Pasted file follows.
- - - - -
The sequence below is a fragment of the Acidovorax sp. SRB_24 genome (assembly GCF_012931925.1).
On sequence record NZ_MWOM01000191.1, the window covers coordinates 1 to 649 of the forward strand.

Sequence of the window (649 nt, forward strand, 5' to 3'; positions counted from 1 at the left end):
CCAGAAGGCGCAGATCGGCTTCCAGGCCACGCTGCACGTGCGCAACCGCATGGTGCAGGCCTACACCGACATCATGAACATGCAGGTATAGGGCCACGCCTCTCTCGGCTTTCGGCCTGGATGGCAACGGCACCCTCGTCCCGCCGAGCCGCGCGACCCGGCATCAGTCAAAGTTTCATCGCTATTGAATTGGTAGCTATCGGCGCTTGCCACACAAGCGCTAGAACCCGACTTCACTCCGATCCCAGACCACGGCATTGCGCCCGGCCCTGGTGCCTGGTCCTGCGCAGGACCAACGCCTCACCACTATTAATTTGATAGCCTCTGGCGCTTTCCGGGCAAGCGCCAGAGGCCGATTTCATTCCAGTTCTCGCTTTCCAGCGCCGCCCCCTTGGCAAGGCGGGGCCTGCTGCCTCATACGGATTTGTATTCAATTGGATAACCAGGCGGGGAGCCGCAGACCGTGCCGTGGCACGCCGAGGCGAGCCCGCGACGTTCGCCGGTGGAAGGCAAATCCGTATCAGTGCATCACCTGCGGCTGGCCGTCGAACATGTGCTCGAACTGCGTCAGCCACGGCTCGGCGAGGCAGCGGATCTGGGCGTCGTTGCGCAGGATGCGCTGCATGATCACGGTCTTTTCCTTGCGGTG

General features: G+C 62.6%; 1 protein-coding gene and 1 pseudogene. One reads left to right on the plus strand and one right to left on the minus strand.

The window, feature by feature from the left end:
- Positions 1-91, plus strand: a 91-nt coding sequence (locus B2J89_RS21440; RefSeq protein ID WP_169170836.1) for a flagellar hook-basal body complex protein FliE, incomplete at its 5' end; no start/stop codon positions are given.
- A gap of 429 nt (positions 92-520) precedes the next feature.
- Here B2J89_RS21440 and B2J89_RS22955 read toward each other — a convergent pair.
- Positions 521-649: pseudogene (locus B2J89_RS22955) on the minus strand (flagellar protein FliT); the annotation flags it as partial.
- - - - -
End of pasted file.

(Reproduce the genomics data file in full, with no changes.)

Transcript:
The sequence below is a fragment of the Acidovorax sp. SRB_24 genome (assembly GCF_012931925.1).
On sequence record NZ_MWOM01000191.1, the window covers coordinates 1 to 649 of the forward strand.

Sequence of the window (649 nt, forward strand, 5' to 3'; positions counted from 1 at the left end):
CCAGAAGGCGCAGATCGGCTTCCAGGCCACGCTGCACGTGCGCAACCGCATGGTGCAGGCCTACACCGACATCATGAACATGCAGGTATAGGGCCACGCCTCTCTCGGCTTTCGGCCTGGATGGCAACGGCACCCTCGTCCCGCCGAGCCGCGCGACCCGGCATCAGTCAAAGTTTCATCGCTATTGAATTGGTAGCTATCGGCGCTTGCCACACAAGCGCTAGAACCCGACTTCACTCCGATCCCAGACCACGGCATTGCGCCCGGCCCTGGTGCCTGGTCCTGCGCAGGACCAACGCCTCACCACTATTAATTTGATAGCCTCTGGCGCTTTCCGGGCAAGCGCCAGAGGCCGATTTCATTCCAGTTCTCGCTTTCCAGCGCCGCCCCCTTGGCAAGGCGGGGCCTGCTGCCTCATACGGATTTGTATTCAATTGGATAACCAGGCGGGGAGCCGCAGACCGTGCCGTGGCACGCCGAGGCGAGCCCGCGACGTTCGCCGGTGGAAGGCAAATCCGTATCAGTGCATCACCTGCGGCTGGCCGTCGAACATGTGCTCGAACTGCGTCAGCCACGGCTCGGCGAGGCAGCGGATCTGGGCGTCGTTGCGCAGGATGCGCTGCATGATCACGGTCTTTTCCTTGCGGTG

General features: G+C 62.6%; 1 protein-coding gene and 1 pseudogene. One reads left to right on the plus strand and one right to left on the minus strand.

The window, feature by feature from the left end:
- Positions 1-91, plus strand: a 91-nt coding sequence (locus B2J89_RS21440; RefSeq protein ID WP_169170836.1) for a flagellar hook-basal body complex protein FliE, incomplete at its 5' end; no start/stop codon positions are given.
- A gap of 429 nt (positions 92-520) precedes the next feature.
- Here B2J89_RS21440 and B2J89_RS22955 read toward each other — a convergent pair.
- Positions 521-649: pseudogene (locus B2J89_RS22955) on the minus strand (flagellar protein FliT); the annotation flags it as partial.